Abortion Practitioner Loses License in Kansas After Safety Issues
by Steven Ertelt
June 12, 2005
Topeka, KS (LifeNews.com) — A Kansas agency has permanently revoked the medical license of a Kansas City abortion practitioner cited repeatedly for violating health and safety standards at his abortion facility. Krishna Rajanna closed his abortion business two months ago when his license was temporarily suspended.
In a unanimous vote on Friday, the Kansas Board of Healing Arts decided to remove Rajanna’s license for good.
A BOHA inspector made two surprise visits in March to Rajanna’s abortion business and reported that the facility was unclean, Rajanna and his staff kept syringes of medications in an unlocked refrigerator, and he found a dead mouse in the hallway.
Rajanna told the Associated Press that he had not been given an opportunity to correct the problems, but this wasn’t the first inspections where problems were found. He also told the board in early April that the problems had been corrected.
An employee at the abortion facility first reported the problems.
She witnessed firsthand the lack of safe medical procedures at the abortion facility where she worked, including the use of dishwashers to sterilize equipment, as well as lack of background checks and medical training for medical assistants.
The former employee also cited lack of such simple procedures as cleaning the table between abortions or monitoring vital signs of patients during or after the abortions, and the storage of aborted children placed in the same refrigerator as food.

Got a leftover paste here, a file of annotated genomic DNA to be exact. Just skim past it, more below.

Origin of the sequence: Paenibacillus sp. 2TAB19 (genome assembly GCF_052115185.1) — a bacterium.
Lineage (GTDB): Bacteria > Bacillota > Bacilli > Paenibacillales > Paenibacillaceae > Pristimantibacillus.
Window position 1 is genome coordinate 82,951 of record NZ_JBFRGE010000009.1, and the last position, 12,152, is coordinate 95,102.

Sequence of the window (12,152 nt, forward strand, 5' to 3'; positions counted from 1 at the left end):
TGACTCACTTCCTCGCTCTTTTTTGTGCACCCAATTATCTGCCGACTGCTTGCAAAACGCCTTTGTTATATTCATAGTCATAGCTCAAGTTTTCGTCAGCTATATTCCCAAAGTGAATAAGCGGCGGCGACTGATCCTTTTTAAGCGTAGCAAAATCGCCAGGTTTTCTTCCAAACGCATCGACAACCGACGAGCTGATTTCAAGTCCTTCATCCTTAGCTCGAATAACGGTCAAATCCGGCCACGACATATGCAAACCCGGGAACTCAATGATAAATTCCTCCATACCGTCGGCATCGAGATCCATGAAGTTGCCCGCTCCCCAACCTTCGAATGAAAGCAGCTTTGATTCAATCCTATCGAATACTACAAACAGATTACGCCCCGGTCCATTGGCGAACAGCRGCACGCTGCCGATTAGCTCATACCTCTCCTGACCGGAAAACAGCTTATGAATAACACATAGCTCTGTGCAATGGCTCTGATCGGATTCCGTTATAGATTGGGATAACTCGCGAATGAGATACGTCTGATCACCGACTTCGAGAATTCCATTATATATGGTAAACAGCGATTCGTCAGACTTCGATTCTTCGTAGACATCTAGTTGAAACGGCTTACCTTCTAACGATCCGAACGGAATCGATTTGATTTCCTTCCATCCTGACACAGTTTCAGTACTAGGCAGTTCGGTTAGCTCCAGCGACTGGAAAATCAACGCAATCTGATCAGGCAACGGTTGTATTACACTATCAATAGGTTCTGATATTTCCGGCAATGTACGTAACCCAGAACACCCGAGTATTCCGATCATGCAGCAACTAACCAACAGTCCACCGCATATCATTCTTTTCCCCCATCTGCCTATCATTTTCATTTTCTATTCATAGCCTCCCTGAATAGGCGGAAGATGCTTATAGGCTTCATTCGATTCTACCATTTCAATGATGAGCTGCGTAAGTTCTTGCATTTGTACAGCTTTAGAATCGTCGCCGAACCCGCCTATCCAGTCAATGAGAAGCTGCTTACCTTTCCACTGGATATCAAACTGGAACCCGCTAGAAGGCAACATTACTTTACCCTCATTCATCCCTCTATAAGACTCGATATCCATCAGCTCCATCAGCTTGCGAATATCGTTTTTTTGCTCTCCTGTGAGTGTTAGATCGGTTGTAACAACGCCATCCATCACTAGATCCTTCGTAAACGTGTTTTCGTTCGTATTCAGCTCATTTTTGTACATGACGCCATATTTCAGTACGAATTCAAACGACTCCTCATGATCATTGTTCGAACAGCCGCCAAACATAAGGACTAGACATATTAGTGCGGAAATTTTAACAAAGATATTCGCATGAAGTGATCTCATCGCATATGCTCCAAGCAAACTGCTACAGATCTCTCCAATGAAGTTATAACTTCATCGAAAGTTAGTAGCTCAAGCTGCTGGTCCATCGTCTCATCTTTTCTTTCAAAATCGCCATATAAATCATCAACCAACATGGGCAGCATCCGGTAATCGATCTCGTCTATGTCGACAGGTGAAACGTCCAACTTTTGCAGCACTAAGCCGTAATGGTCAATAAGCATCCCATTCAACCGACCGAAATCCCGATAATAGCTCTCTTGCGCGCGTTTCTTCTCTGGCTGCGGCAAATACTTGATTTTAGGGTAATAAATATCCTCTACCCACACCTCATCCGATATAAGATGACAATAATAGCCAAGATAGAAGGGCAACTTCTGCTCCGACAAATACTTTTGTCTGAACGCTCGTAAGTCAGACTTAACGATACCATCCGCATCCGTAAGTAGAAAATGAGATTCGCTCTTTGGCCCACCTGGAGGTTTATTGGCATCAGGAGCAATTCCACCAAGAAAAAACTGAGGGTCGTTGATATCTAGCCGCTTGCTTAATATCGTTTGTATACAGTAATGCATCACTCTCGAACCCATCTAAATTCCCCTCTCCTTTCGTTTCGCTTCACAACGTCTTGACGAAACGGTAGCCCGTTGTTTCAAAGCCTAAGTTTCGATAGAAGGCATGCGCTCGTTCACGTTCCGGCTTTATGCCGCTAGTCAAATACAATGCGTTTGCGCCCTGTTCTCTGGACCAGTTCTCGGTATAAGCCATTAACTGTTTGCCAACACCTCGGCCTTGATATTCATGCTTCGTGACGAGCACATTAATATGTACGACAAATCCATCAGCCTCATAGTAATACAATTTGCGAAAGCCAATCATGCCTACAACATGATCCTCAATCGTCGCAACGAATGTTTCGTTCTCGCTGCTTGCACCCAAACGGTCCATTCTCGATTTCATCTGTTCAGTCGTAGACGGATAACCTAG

In comments to a state House committee, the former abortion facility staffer also said that all medical waste, including bio-hazardous and contaminated was taken to Rajanna’s home and placed on the curb at his home for residential pickup.
Board members said Rajanna shouldn’t need the board’s constant reminders to keep a clean facility.
Robert Manske, Rajanna’s attorney, said his client may appeal the decision to a district court, but no determination has been made.
Manske told AP that the decision would hurt the poor clients in lower class portions of Kansas City, where the facility is located. However, Nancy Welsh, a Topeka-area doctor and member of the board, replied that poor women deserve better than the shoddy treatment they received at the abortion business.
Rajanna had also been disciplined in 2000 and 2001 for not testing patients for their blood types and not properly labeling medications.
The BOHA agency is also investigating the death of a woman at a Wichita late-term abortion facility run by George Tiller. The investigation was ordered by Governor Kathleen Sebelius, who received criticism for vetoing a bill that would have held abortion businesses to high health and safety standards.